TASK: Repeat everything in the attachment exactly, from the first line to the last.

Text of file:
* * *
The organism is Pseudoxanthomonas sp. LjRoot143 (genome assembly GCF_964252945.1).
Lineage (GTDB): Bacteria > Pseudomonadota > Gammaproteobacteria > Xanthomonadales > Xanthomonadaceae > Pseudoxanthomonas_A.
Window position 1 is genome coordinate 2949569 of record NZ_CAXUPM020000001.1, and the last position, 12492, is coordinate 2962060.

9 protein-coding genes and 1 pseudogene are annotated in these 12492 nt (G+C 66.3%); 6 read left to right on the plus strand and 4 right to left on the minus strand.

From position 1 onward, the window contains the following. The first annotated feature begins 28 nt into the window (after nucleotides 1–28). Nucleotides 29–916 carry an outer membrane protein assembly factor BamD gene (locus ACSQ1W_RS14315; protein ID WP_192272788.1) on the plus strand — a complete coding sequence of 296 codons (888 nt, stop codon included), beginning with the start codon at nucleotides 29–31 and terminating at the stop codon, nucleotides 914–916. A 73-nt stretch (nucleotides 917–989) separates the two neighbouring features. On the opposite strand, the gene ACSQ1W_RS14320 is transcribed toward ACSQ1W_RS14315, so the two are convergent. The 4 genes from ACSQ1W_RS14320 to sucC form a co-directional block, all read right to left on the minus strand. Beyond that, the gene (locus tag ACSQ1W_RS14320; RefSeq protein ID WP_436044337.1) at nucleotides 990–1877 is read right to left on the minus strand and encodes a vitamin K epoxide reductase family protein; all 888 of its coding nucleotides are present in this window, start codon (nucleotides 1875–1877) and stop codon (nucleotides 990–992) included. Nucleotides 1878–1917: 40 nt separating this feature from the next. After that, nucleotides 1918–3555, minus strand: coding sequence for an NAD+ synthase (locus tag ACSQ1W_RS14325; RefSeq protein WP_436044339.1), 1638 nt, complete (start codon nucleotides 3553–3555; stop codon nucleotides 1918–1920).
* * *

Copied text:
The organism is Pseudoxanthomonas sp. LjRoot143 (genome assembly GCF_964252945.1).
Lineage (GTDB): Bacteria > Pseudomonadota > Gammaproteobacteria > Xanthomonadales > Xanthomonadaceae > Pseudoxanthomonas_A.
Window position 1 is genome coordinate 2949569 of record NZ_CAXUPM020000001.1, and the last position, 12492, is coordinate 2962060.

9 protein-coding genes and 1 pseudogene are annotated in these 12492 nt (G+C 66.3%); 6 read left to right on the plus strand and 4 right to left on the minus strand.

From position 1 onward, the window contains the following. The first annotated feature begins 28 nt into the window (after nucleotides 1–28). Nucleotides 29–916 carry an outer membrane protein assembly factor BamD gene (locus ACSQ1W_RS14315; protein ID WP_192272788.1) on the plus strand — a complete coding sequence of 296 codons (888 nt, stop codon included), beginning with the start codon at nucleotides 29–31 and terminating at the stop codon, nucleotides 914–916. A 73-nt stretch (nucleotides 917–989) separates the two neighbouring features. On the opposite strand, the gene ACSQ1W_RS14320 is transcribed toward ACSQ1W_RS14315, so the two are convergent. The 4 genes from ACSQ1W_RS14320 to sucC form a co-directional block, all read right to left on the minus strand. Beyond that, the gene (locus tag ACSQ1W_RS14320; RefSeq protein ID WP_436044337.1) at nucleotides 990–1877 is read right to left on the minus strand and encodes a vitamin K epoxide reductase family protein; all 888 of its coding nucleotides are present in this window, start codon (nucleotides 1875–1877) and stop codon (nucleotides 990–992) included. Nucleotides 1878–1917: 40 nt separating this feature from the next. After that, nucleotides 1918–3555, minus strand: coding sequence for an NAD+ synthase (locus tag ACSQ1W_RS14325; RefSeq protein WP_436044339.1), 1638 nt, complete (start codon nucleotides 3553–3555; stop codon nucleotides 1918–1920).